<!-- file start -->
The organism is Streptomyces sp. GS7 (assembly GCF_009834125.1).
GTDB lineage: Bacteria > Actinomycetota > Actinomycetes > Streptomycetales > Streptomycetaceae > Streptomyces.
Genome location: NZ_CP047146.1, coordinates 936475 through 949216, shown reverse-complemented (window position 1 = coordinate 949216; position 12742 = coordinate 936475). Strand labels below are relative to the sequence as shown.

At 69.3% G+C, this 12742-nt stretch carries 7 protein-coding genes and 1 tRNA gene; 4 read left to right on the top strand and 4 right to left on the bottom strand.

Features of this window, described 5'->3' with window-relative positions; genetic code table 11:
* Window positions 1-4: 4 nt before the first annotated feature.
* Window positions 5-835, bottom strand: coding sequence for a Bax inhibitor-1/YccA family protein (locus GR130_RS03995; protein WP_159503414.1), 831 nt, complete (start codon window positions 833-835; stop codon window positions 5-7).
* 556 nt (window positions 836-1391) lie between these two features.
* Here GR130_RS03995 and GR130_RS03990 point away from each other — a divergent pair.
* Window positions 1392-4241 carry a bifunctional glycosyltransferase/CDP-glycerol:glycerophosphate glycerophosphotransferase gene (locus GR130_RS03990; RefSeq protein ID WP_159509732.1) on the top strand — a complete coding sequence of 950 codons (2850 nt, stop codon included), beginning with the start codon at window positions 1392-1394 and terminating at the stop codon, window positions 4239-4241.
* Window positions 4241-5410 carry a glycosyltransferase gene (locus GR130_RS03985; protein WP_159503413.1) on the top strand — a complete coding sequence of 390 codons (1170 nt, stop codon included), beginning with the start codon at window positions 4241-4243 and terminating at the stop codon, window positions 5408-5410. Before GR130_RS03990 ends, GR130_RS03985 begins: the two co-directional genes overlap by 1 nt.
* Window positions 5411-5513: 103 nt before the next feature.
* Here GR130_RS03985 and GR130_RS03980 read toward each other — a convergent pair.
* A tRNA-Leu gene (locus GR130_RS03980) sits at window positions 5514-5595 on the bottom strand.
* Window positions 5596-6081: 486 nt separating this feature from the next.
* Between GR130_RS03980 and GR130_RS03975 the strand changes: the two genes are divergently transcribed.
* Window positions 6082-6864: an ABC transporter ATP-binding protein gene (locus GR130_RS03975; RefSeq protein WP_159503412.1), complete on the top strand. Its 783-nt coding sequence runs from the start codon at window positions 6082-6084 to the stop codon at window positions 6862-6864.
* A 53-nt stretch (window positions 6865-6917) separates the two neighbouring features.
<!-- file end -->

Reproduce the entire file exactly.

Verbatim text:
The organism is Streptomyces sp. GS7 (assembly GCF_009834125.1).
GTDB lineage: Bacteria > Actinomycetota > Actinomycetes > Streptomycetales > Streptomycetaceae > Streptomyces.
Genome location: NZ_CP047146.1, coordinates 936475 through 949216, shown reverse-complemented (window position 1 = coordinate 949216; position 12742 = coordinate 936475). Strand labels below are relative to the sequence as shown.

At 69.3% G+C, this 12742-nt stretch carries 7 protein-coding genes and 1 tRNA gene; 4 read left to right on the top strand and 4 right to left on the bottom strand.

Features of this window, described 5'->3' with window-relative positions; genetic code table 11:
* Window positions 1-4: 4 nt before the first annotated feature.
* Window positions 5-835, bottom strand: coding sequence for a Bax inhibitor-1/YccA family protein (locus GR130_RS03995; protein WP_159503414.1), 831 nt, complete (start codon window positions 833-835; stop codon window positions 5-7).
* 556 nt (window positions 836-1391) lie between these two features.
* Here GR130_RS03995 and GR130_RS03990 point away from each other — a divergent pair.
* Window positions 1392-4241 carry a bifunctional glycosyltransferase/CDP-glycerol:glycerophosphate glycerophosphotransferase gene (locus GR130_RS03990; RefSeq protein ID WP_159509732.1) on the top strand — a complete coding sequence of 950 codons (2850 nt, stop codon included), beginning with the start codon at window positions 1392-1394 and terminating at the stop codon, window positions 4239-4241.
* Window positions 4241-5410 carry a glycosyltransferase gene (locus GR130_RS03985; protein WP_159503413.1) on the top strand — a complete coding sequence of 390 codons (1170 nt, stop codon included), beginning with the start codon at window positions 4241-4243 and terminating at the stop codon, window positions 5408-5410. Before GR130_RS03990 ends, GR130_RS03985 begins: the two co-directional genes overlap by 1 nt.
* Window positions 5411-5513: 103 nt before the next feature.
* Here GR130_RS03985 and GR130_RS03980 read toward each other — a convergent pair.
* A tRNA-Leu gene (locus GR130_RS03980) sits at window positions 5514-5595 on the bottom strand.
* Window positions 5596-6081: 486 nt separating this feature from the next.
* Between GR130_RS03980 and GR130_RS03975 the strand changes: the two genes are divergently transcribed.
* Window positions 6082-6864: an ABC transporter ATP-binding protein gene (locus GR130_RS03975; RefSeq protein WP_159503412.1), complete on the top strand. Its 783-nt coding sequence runs from the start codon at window positions 6082-6084 to the stop codon at window positions 6862-6864.
* A 53-nt stretch (window positions 6865-6917) separates the two neighbouring features.